Chiptune music maestro

Chiptune music maestro

A Japanese artist uses an old Game Boy console to lay down some groovy tracks

November 04, 2012
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Japanese musician Shigeru Umahara uses the old-fashioned Game Boy to make funky new music.
Japanese musician Shigeru Umahara uses the old-fashioned Game Boy to make funky new music.
Photo: May Tse/SCMP
If you ever came across Shigeru Umahara in transit, he would probably be hunched over on his Game Boy mashing away at the controls.

In which case, you might assume he was a vintage console collector. You might also take him for an enthusiast with a portable gaming device more than 20 years old.

Either way, you'd be dead wrong. Umahara, aka Bokusatsu Shoujo Koubou, or Brutal Shock Killer (BSK), is a " chiptune" or "8-bit" musician. The first is short for "processor chips" plus "song tunes", the second for the number of bits on classic gaming consoles.

He uses old gaming consoles to create digital music. He inserts a modified game cartridge into a console, which allows him to manipulate sounds, create loops and record tracks. By adding external devices - like a mixer, audio interface, speakers, two gaming devices and a computer - chiptune artists become digital DJs. Cue an adoring crowd.

Theoretically, any console can be modified to produce chiptunes. But Umahara's instrument of choice is the Game Boy.

"It has the most basic functions for making sounds," Umahara explained through a translator, before his rehearsal for the Small Theatre Big Drama Asia forum in Hong Kong last weekend. "With a PSP [PlayStation Portable], you will have more functions to make different sounds. It will be almost like someone playing a live piano or guitar. The Game Boy has limited functions and that's the fun part of it."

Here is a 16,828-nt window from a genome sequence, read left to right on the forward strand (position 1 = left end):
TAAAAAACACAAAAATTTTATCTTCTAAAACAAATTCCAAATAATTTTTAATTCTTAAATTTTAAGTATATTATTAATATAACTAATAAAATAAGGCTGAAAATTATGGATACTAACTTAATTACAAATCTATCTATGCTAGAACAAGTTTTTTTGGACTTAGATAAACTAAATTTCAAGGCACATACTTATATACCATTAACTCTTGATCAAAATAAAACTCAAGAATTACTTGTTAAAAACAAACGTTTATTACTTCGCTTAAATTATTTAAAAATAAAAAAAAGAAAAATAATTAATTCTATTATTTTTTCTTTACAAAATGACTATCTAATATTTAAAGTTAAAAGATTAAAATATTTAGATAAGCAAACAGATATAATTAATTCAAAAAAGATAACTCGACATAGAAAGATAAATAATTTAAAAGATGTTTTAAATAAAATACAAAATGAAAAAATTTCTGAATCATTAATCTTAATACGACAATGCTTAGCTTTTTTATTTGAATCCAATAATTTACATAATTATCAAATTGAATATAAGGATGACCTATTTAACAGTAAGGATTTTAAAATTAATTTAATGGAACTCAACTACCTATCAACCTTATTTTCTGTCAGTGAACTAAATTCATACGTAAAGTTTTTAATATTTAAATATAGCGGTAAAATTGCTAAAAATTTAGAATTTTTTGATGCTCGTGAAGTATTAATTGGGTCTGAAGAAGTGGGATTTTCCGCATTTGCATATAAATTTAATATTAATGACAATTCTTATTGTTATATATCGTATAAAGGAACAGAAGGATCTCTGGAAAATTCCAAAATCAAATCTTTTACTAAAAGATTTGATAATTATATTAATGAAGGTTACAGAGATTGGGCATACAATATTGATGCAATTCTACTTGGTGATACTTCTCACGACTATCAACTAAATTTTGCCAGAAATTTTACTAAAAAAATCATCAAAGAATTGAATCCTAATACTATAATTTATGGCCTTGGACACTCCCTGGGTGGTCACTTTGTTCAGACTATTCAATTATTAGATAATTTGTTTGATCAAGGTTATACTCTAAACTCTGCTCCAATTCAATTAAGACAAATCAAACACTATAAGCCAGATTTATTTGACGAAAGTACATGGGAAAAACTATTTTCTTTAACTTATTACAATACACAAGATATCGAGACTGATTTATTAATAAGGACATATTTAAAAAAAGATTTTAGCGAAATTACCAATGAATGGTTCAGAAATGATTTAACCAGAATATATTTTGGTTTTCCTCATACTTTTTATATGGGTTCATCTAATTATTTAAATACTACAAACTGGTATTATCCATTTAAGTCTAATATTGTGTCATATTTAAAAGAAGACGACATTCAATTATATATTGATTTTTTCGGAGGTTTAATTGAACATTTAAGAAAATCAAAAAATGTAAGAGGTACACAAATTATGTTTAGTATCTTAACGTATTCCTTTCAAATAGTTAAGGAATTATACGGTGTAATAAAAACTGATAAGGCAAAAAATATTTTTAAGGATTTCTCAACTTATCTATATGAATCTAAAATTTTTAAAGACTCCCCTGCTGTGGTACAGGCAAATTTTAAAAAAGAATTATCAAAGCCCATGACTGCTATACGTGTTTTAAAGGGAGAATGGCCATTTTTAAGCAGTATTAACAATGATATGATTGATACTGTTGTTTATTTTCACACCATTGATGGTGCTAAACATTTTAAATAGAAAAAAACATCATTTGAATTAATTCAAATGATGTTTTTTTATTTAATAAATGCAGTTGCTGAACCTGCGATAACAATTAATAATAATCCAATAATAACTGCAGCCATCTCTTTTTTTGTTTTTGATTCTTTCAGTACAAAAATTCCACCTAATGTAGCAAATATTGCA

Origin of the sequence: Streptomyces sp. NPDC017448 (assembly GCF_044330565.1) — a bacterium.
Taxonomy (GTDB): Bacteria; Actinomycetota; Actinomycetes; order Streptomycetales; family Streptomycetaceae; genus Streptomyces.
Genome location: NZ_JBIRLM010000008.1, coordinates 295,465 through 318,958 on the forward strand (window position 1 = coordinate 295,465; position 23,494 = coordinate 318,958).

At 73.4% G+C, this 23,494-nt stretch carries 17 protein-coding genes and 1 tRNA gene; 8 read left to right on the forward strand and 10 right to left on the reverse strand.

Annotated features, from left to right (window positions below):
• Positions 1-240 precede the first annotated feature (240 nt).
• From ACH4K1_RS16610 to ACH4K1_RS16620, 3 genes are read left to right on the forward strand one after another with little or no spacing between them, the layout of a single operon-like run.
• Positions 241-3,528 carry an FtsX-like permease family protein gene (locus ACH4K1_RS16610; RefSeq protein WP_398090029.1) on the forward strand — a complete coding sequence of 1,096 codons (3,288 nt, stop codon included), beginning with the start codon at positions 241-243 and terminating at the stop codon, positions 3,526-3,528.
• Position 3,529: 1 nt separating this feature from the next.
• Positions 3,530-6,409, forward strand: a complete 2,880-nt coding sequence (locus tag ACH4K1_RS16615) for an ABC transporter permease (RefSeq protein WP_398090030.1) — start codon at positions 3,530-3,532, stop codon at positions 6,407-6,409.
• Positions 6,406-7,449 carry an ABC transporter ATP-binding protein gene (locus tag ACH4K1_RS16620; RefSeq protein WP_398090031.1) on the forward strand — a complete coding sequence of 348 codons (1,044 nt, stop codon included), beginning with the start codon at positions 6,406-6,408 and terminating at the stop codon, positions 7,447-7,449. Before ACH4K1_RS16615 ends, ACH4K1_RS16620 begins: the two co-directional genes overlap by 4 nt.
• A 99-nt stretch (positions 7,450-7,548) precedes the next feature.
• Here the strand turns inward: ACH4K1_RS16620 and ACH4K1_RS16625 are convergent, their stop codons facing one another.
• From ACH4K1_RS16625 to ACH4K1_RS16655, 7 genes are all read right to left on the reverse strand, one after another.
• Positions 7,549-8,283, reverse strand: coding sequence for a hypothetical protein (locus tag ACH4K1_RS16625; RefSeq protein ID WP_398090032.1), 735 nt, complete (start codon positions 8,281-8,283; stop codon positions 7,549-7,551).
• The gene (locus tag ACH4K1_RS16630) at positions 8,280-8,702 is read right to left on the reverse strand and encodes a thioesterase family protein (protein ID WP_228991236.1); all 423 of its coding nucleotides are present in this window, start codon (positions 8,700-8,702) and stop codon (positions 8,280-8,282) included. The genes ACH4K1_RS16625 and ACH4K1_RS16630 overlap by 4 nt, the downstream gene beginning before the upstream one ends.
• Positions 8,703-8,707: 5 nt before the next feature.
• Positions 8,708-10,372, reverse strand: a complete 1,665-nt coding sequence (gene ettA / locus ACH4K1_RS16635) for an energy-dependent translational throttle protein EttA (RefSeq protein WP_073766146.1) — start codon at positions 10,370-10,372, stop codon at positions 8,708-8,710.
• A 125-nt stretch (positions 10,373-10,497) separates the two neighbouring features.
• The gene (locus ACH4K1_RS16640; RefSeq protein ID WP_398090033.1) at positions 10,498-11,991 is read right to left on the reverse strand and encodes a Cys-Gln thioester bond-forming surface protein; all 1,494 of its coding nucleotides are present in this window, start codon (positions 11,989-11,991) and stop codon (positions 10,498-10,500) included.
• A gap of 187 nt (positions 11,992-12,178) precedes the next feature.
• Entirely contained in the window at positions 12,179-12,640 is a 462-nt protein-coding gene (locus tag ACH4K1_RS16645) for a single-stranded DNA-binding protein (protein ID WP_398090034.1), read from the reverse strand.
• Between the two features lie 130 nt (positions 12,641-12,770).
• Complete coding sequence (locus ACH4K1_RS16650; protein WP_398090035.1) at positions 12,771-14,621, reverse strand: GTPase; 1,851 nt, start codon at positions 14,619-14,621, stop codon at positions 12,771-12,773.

When he's not at clubs or performing with theatre troupes, he's pounding away on his Game Boy. Everywhere he goes, he takes his beloved instrument with him.

With his console, a modified cartridge and headphones, Umahara can create music on the go. And he does just that.

"Sometimes he can hear me, sometimes he cannot," joked Muhosha theatre troupe producer Misato Yamada, referring to Umahara's penchant for immersing himself in composing music. "He's always making music on the subway. He always carries this [Game Boy] around. Whenever he has time, he's making music."

Late last month, Umahara released a solo album, Bokusatsu Shoujos Kingdom. The title, he says, means "a kingdom of girls so cute they can kill you".

But the Japanese characters can also be read as "a factory for killing girls", which he insists is "not the meaning".

He describes the album as a mix of different types of sounds. "Overall it's very aggressive yet happy and hardcore," he says.

"It's very much an authentic video game sound."

His creativity is on full display on the record, which at times sounds like hardcore chipmunk techno.

The rapid rate of technological progress has made many consumer gadgets and electronics obsolete. But it has also created a retro niche market for chiptune artists to resurrect the old gadgets for a whole new function. Their work is testament to the saying that "one man's junk is another man's treasure".

Just ask Umahara. For him, a Game Boy is no old toy. It's a device for funky new music.

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